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Onus is on investors to safeguard assets

By unknown | Mar 02, 2010 | COMMENTS [ 0 ]

RISK required to create long term wealth investment opportunities and proposals abound yet it should be borne in mind that inherent to every investment is an element of risk.

RISK required to create long term wealth investment opportunities and proposals abound yet it should be borne in mind that inherent to every investment is an element of risk.

Every purchase of equities, property, government bonds and other financial products brings with it some uncertainty about the final outcome. Though one expects top financial companies to exercise due diligence it's still up to the investor to know his needs and align requirements accordingly.

Regardless of the recent rally in equities, the bear market (last year's fall) exposed the mistakes made by thousands of investors. Though many might have used financial advisers, what has happened is that the investors forgot the fundamental lesson, which is to diversify their portfolios.

One only needs to look at the figures published by the money market funds to see how many people panicked, sold out of the equity market and moved into secure investments, fearful that they could lose more.

How wrong they were. The markets rose over 50percent from the low in March. Many of these investors are still sitting in cash, with interest rates down 5percent and the market at quite a high level.

Risk is not only about growth assets going up or down. Other factors play a role:

lCorporate business viability;

lEconomic factors such as inflation; and

lPolitical factors such as unrest in the world.

Inflation is your worst enemy because in the long run it diminishes the sum of your capital as well as the size of your pension.

Political unrest is a risk factor that is extremely difficult to evaluate as it does not influence all financial markets equally. As a result of this a drop in investors' confidence can lower stock markets, as we saw earlier in 2008 when enormous amounts of money were withdrawn by foreign investors, only for more to return in 2009 - hence the strong rand.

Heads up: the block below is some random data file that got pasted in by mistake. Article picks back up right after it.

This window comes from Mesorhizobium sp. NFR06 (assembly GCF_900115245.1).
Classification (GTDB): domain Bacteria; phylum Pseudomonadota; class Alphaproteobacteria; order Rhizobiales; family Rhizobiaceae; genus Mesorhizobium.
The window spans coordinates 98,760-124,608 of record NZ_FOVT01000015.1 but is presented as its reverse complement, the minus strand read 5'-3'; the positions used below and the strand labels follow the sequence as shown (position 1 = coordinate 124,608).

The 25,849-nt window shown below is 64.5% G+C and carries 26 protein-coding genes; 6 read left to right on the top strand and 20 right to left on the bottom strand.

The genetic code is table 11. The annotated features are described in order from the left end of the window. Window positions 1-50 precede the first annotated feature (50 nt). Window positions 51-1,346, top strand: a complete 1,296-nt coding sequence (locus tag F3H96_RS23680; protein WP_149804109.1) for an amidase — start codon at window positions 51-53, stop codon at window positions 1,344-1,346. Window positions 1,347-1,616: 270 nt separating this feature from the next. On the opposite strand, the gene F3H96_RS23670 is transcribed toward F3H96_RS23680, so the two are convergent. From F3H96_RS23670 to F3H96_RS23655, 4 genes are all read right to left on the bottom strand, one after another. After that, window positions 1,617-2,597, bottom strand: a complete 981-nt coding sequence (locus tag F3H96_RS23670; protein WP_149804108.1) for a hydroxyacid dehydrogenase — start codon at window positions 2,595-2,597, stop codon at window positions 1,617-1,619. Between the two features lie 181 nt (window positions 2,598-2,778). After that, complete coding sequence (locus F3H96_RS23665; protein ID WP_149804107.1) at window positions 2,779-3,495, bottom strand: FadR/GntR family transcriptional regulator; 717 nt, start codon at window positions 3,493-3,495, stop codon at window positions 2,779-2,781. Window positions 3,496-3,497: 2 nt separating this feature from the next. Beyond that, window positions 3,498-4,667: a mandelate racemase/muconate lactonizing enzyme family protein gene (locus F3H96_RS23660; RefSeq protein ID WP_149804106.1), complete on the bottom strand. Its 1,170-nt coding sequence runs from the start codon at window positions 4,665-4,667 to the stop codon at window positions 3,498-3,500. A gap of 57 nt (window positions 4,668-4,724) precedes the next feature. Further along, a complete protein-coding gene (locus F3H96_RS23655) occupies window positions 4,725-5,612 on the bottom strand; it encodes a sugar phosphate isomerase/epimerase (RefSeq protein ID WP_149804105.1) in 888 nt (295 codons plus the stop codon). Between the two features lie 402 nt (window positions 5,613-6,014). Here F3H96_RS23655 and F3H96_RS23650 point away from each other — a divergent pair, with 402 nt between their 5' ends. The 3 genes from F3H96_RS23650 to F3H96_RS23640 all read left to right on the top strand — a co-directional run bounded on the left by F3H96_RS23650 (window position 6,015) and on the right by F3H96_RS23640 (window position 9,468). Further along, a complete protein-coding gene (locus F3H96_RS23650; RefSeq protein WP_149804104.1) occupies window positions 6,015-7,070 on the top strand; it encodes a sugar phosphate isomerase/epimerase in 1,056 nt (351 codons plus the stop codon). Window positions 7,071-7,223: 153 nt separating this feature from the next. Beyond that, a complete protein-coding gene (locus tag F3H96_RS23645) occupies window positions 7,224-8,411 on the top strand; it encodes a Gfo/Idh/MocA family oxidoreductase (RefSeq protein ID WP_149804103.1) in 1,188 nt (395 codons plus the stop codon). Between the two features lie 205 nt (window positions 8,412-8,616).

Each investor's needs vary significantly.

lDo you need an income?

lAre you looking for capital?

lAre you looking for income and growth?

In my experience, the majority of people who consult with me do not have nearly enough answers to the questions I put to them regarding their financial position. Clients arrive with piles of documents, which have been accumulated over the years and do not appear to have a clue as to how all their policies and investments fit together.

What each investor must do is define their needs and then select the most appropriate asset allocation to achieve their goals.

Factors which need to be taken into account:

lIf you are trying to achieve growth, are you prepared to invest for the long term (seven to 10 years)?

lIf you need income, have you looked at all the options available?

lHave you evaluated the risk you are taking? Even though you might be willing to take a risk, you need to have the stomach and the understanding that your values will go up but, there are times that they will be down. It's during these times that it is necessary to sit tight and not panic.

Do not be overly concerned by short-term setbacks. If your investment strategy is sound, these setbacks could give you greater opportunity to invest at lower levels.

l The writer is a director of Bryan Hirsch Colley & Associates. He can be contacted on phone 011-778-4633.


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